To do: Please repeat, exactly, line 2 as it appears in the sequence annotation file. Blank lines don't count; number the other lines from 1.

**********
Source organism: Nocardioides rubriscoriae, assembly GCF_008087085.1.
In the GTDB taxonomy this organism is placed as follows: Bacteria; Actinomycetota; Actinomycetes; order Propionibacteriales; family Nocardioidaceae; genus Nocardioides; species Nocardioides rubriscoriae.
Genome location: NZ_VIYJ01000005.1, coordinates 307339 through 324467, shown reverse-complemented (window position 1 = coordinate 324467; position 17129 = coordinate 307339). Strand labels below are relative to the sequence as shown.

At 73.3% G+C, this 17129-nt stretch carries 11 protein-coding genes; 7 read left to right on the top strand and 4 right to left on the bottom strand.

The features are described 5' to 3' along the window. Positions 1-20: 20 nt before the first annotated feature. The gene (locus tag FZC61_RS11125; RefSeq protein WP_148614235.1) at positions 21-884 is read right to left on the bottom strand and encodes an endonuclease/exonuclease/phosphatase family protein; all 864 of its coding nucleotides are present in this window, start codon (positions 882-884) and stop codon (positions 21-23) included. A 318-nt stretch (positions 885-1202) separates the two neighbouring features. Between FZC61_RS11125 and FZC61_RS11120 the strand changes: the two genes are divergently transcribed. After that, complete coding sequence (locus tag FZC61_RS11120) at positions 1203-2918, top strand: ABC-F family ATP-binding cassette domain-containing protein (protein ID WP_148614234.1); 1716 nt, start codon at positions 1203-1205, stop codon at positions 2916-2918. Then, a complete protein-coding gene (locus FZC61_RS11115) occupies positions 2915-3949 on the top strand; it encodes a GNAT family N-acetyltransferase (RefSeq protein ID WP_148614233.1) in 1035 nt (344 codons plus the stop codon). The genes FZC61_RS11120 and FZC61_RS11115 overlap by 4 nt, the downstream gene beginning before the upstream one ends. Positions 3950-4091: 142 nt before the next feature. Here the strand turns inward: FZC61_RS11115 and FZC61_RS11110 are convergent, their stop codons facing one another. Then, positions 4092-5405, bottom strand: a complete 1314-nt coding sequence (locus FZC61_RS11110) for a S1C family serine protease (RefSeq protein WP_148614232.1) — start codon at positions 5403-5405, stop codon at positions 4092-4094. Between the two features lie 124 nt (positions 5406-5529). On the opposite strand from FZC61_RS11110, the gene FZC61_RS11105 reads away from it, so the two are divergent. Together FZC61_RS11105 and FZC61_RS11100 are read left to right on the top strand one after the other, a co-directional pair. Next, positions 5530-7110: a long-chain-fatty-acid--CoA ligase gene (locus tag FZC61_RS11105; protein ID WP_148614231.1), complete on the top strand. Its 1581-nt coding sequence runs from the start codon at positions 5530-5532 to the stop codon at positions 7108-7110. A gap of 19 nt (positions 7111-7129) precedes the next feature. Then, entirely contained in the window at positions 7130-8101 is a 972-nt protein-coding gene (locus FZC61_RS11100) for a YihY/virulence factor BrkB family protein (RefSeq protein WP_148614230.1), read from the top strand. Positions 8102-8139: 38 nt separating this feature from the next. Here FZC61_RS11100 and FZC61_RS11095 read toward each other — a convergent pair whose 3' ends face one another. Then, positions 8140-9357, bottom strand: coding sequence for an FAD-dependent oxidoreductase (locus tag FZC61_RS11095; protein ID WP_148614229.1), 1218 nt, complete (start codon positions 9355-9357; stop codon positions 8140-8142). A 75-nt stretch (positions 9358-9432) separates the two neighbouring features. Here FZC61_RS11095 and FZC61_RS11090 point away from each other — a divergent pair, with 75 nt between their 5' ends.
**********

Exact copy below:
In the GTDB taxonomy this organism is placed as follows: Bacteria; Actinomycetota; Actinomycetes; order Propionibacteriales; family Nocardioidaceae; genus Nocardioides; species Nocardioides rubriscoriae.